Scott Livengood chooses reframing — thinking in new and different ways about an established concept — to widen the audience for entrepreneurship.

Key Takeaways & Actionable Insights

Reframing entrepreneurship in the context of popular culture.

Scott recently published a multimedia e-book called The Startup of Seinfeld. In the book he articulates a comprehensive survey of concepts and principles of entrepreneurship, including the entrepreneurial mindset, risk and uncertainty, intellectual property, business models, planning, finance, and many more.

The cultural frame Scott selected is everyday city life as illustrated by the characters and situations and market interactions in 180 episodes of Seinfeld. In Scott’s hands, this is not a show about nothing, but about entrepreneurship.

The multimedia approach is facilitated by a series of links in the e-book to YouTube video clips of short scenes from multiple Seinfeld episodes that are illustrative of entrepreneurial concepts and principles. You’ll find the concepts of economic calculation, opportunity, product design, arbitrage, intellectual property, judgment, planning, uncertainty, and several more. The text accompanying the videos is an exposition of economic principles underlying these concepts.

There’s a lot to learn, and it’s fun! A major point to take away is that entrepreneurship is everyday life: people imagining new ways to serve others and meet their needs, and employing design and economic calculation, judgment under uncertainty and marketing and communications to facilitate a valuable exchange.

Reframing the teaching of entrepreneurship and strategy.

The philosophy underpinning the teaching method in the e-book has been forged in the university classes and seminars that Scott teaches, and for which he prepares meticulously and conducts comparative research into learning and teaching effectiveness.

He has found that embedding the principles of entrepreneurial economics and business strategy in cultural iconography illustrated via multimedia technology results in a significant increase in student engagement, participation, learning, and understanding. Humor, for example, is a language and a style that can draw students in, engage them at a deeper level of curiosity, and help to deliver the serious economic message.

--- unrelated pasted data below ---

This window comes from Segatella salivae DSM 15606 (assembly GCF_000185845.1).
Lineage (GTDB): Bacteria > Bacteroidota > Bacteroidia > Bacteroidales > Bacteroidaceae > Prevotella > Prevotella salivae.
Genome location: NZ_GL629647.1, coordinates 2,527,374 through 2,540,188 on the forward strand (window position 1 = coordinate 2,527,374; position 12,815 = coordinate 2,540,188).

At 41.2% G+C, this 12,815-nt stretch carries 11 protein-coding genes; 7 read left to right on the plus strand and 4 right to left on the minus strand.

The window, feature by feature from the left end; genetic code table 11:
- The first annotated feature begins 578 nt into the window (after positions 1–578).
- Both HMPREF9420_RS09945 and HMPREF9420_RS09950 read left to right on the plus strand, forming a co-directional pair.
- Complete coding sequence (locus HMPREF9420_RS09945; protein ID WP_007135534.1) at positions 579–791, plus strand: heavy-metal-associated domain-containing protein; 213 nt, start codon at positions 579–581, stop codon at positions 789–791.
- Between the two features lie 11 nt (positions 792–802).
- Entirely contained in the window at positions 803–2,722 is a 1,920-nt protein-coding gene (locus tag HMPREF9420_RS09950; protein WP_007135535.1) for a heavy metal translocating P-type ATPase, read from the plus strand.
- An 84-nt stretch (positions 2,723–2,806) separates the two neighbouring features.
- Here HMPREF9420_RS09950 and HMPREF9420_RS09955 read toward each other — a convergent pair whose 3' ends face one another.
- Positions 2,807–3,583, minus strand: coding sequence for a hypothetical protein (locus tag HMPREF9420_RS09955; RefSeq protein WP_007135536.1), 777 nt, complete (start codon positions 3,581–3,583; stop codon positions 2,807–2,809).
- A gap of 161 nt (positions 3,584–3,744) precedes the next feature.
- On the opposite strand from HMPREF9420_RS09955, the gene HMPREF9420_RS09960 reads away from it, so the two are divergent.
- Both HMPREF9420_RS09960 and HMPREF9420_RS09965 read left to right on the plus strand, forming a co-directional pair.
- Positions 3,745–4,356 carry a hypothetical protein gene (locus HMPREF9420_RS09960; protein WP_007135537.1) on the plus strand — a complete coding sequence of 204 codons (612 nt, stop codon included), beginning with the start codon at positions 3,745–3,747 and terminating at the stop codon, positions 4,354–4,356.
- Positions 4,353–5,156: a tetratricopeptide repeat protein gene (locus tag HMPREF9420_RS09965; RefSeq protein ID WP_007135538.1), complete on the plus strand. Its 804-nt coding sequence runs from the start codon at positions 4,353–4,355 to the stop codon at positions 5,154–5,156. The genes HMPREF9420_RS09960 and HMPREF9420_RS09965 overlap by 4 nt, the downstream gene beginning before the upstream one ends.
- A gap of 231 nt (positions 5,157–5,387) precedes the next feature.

This kind of approach helps students think of entrepreneurship as more of a normal life choice for themselves — a life of creative problem-solving. Students can think about their ends and the means open to them in a different way. If they are inclined to “social entrepreneurship”, they can learn that that simply means a distinctive identification of ends, without any attempt to operate outside the profit-and-loss system of sound entrepreneurial practice.

Reframing entrepreneurship for the disadvantaged.

Scott’s ultimate test for reframing entrepreneurship for a different audience in a different culture has been presented by his teaching for Education for Humanity. This is group associated with his university, Arizona State, and dedicated to helping displaced refugees. These students who are displaced from their homelands by war and conflict and find themselves in refugee camps in countries that are alien to them, like Uganda and Lebanon. Their prospects for further education are narrow. What are the pathways out of the poverty and restrictions of refugee camp life?

Scott’s chosen task is to teach them entrepreneurship. Where to start? The basis is empathy — digging deep to understand their situation, circumstances, and context, and understanding them as individuals and identifying their needs and wants. Language becomes critical — using concepts and examples they can relate to.

It’s contextually impractical to teach entrepreneurial finance in terms of bank loans and venture capital. But Scott can teach individual and family budgeting: how to calculate and manage income and expenditures, how to save, how to build up sufficient savings to make a capital purchase, and how to generate an income stream from that capital. The particular capital artifact may be a second cow for a head of household that uses the first one for feeding the family. The family has knowledge and skills in milking and animal husbandry that can be put to use in their new entrepreneurial business of selling milk and dairy products to other families, or bartering for other kinds of nourishment.